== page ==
Jan Trunecek - A Knight's Tale


When visiting the Czech Republic it's hard if not impossible, to not reflect on Bohemia's rich and extensive history. By touring the country's many castles in the summertime visitors will also know that there are a great number of professionals dedicated to bringing the medieval ages back to life. Professionals trained in the way of the sword, the crossbow, the staff, and the pike. At places like Hradec Kralove, Liberec and especially Cesky Krumlov. Been to Cesky Krumlov you say? Well it may just be you've seen a certain dark knight conquered during the famous Festival of the Five-Petalled Rose. His name is Tankred de Besancon - one of the wiliest rogues you would hope... well, hope to avoid... as he takes his blade to the mongrels! Who are you, after all, to stand-up to a knight?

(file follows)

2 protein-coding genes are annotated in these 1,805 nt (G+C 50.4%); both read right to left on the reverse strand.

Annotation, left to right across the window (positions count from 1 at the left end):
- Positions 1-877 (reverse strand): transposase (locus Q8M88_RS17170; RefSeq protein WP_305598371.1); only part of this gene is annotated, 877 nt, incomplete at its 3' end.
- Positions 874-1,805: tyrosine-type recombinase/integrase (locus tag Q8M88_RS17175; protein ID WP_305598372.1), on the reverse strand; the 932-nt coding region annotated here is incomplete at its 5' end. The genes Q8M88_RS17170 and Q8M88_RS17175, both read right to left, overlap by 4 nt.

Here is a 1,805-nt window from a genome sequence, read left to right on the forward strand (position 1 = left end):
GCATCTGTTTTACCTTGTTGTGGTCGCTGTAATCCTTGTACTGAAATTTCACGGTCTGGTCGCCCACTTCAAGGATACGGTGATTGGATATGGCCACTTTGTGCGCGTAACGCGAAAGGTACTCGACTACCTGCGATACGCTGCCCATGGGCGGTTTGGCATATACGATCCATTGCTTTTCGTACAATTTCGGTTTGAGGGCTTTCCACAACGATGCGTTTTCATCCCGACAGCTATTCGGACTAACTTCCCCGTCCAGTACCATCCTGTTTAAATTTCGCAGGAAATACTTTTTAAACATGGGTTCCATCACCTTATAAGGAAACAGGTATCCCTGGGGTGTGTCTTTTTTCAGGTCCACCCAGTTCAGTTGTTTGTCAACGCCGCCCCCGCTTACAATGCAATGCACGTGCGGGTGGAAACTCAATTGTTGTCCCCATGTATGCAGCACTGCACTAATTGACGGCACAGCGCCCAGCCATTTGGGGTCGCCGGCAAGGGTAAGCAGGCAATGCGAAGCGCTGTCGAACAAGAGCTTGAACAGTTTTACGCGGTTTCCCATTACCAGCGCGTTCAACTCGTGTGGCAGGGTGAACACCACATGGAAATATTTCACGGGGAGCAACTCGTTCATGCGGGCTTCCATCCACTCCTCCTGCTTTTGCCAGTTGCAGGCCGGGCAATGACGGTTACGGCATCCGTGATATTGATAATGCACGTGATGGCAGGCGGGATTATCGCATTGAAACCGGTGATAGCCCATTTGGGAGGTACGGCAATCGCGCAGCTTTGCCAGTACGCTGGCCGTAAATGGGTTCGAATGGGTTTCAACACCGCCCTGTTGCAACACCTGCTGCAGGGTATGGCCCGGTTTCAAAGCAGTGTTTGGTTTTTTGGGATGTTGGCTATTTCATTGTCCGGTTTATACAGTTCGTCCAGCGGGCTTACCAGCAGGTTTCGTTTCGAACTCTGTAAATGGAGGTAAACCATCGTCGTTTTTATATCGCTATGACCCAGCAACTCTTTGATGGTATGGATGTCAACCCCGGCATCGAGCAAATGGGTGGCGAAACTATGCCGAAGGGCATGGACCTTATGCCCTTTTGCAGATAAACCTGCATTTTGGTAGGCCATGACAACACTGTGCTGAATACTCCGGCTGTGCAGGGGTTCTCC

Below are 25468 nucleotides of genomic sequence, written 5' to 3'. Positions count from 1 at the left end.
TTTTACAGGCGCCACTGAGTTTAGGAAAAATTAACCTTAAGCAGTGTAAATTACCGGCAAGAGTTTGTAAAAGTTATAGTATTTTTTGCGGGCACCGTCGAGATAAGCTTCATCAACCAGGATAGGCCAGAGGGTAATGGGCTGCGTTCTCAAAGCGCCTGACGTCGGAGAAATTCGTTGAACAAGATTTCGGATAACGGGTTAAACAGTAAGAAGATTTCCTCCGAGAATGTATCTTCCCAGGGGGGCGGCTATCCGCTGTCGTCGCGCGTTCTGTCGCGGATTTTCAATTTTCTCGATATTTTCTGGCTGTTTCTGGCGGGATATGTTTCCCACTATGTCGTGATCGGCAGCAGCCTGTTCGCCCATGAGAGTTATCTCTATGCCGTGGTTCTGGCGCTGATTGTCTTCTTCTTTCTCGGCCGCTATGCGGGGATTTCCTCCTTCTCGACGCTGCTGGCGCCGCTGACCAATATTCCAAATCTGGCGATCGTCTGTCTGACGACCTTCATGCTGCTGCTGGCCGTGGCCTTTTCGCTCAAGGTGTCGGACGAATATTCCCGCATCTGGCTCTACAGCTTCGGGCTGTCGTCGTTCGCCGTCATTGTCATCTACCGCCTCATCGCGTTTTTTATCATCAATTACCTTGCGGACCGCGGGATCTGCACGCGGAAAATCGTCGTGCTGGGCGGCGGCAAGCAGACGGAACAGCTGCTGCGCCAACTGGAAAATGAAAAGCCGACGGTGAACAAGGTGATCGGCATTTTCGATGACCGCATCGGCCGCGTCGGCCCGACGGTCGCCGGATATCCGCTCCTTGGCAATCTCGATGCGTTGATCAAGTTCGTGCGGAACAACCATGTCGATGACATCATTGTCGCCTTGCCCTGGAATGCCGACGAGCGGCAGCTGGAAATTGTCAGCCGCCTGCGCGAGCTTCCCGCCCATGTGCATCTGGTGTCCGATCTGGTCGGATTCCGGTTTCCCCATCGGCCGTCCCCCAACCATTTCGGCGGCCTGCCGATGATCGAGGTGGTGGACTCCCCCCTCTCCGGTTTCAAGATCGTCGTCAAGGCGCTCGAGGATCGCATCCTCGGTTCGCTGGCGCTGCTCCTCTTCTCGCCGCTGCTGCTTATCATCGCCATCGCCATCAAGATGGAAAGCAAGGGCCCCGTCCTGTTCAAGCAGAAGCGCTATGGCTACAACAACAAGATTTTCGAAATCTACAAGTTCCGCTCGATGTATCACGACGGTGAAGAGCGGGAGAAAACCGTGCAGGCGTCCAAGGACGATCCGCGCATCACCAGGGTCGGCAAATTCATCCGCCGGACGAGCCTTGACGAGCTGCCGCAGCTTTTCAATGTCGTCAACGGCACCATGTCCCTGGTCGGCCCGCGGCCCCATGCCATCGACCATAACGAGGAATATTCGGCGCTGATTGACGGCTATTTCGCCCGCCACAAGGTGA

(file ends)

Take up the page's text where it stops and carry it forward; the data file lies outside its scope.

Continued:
In real-life, though, things are a little bit different: evil as Tankred de Besancon may be, it is just a character and a stage-name for 39-year-old Jan Trunecek, medieval history buff who works at Skoda Auto, probably one of the nicest people you could hope to meet. Last month I had the chance to visit Jan at his home near Mlada Boleslav. On a beautiful winter's day, shortly after snowfall, we drove out to his farm in his transit truck, along with his dog, Karel von Autobahn, barking in the back. On his property Jan Trunecek keeps a stable of horses: eight thoroughbreds with names like K.G., Frajer Jack (Cool Jack), and Nashville, who stood curiously watching in the noonday sun as we passed on to the house. Horses, Jan told me, he should never have been able to ride, after an accident when he was sixteen: he had fallen two stories at a construction site.